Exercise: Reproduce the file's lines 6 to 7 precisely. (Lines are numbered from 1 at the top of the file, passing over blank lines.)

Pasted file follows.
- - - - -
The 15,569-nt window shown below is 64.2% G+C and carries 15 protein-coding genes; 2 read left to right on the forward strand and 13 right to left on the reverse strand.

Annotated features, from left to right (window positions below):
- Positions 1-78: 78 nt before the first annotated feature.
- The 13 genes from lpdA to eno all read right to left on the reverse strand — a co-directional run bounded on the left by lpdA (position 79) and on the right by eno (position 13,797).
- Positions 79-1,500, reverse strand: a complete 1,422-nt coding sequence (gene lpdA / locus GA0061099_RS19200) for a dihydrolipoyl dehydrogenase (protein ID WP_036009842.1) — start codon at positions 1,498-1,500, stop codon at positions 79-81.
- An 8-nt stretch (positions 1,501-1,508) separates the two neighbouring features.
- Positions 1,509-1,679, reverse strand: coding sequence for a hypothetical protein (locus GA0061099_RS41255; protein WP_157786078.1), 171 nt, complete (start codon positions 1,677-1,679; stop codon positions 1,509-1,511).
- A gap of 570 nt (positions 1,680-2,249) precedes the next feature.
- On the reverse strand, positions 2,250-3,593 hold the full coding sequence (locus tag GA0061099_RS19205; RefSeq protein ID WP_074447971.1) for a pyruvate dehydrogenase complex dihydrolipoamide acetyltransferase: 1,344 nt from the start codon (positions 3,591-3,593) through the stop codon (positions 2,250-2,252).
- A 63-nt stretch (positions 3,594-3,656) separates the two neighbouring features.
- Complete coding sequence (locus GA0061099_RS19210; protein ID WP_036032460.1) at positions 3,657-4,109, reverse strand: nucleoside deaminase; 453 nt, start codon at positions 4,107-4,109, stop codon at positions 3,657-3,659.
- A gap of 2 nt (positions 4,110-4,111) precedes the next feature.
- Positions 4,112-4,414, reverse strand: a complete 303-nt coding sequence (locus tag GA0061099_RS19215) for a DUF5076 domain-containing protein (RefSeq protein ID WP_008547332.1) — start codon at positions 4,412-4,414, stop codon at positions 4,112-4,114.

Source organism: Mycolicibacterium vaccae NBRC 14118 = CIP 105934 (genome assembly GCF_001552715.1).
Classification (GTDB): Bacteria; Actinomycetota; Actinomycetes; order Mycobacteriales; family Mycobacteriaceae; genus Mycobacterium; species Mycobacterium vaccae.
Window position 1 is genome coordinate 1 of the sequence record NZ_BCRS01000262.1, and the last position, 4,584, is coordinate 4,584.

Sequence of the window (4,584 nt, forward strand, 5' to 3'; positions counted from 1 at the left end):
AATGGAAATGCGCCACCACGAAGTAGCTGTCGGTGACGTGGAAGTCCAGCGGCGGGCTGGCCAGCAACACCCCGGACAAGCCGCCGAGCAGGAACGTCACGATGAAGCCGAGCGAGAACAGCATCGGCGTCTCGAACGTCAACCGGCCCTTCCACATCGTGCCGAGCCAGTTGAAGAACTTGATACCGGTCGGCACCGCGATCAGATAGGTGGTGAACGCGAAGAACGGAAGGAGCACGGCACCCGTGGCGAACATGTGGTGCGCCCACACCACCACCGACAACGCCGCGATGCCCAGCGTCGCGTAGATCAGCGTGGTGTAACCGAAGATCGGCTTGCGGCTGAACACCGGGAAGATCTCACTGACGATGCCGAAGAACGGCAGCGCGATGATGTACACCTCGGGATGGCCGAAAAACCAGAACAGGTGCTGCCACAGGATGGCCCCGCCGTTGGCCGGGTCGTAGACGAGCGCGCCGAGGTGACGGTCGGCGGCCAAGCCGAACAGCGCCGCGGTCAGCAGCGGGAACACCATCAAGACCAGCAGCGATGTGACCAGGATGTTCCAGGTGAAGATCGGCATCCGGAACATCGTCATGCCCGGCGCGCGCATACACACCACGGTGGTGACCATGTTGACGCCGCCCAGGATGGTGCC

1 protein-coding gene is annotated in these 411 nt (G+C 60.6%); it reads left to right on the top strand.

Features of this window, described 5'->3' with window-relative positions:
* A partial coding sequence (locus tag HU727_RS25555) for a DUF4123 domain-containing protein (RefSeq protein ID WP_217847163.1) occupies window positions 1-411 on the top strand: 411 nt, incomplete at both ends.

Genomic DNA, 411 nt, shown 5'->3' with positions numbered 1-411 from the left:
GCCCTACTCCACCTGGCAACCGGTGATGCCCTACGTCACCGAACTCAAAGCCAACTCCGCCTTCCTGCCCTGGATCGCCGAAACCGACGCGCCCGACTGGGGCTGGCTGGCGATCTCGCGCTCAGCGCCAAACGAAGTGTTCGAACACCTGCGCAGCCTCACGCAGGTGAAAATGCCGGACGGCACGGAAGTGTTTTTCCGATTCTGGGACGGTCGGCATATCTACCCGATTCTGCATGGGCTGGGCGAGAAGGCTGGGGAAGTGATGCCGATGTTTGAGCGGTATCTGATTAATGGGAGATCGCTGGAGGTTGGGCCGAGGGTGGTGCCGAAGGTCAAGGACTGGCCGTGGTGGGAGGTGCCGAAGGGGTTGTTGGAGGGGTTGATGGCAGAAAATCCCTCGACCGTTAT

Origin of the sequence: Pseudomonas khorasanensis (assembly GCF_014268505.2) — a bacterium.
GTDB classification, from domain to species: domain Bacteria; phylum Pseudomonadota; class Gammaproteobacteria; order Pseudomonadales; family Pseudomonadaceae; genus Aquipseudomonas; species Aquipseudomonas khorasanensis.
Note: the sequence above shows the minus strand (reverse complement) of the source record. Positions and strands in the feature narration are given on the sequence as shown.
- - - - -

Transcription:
- An 8-nt stretch (positions 1,501-1,508) separates the two neighbouring features.
- Positions 1,509-1,679, reverse strand: coding sequence for a hypothetical protein (locus GA0061099_RS41255; protein WP_157786078.1), 171 nt, complete (start codon positions 1,677-1,679; stop codon positions 1,509-1,511).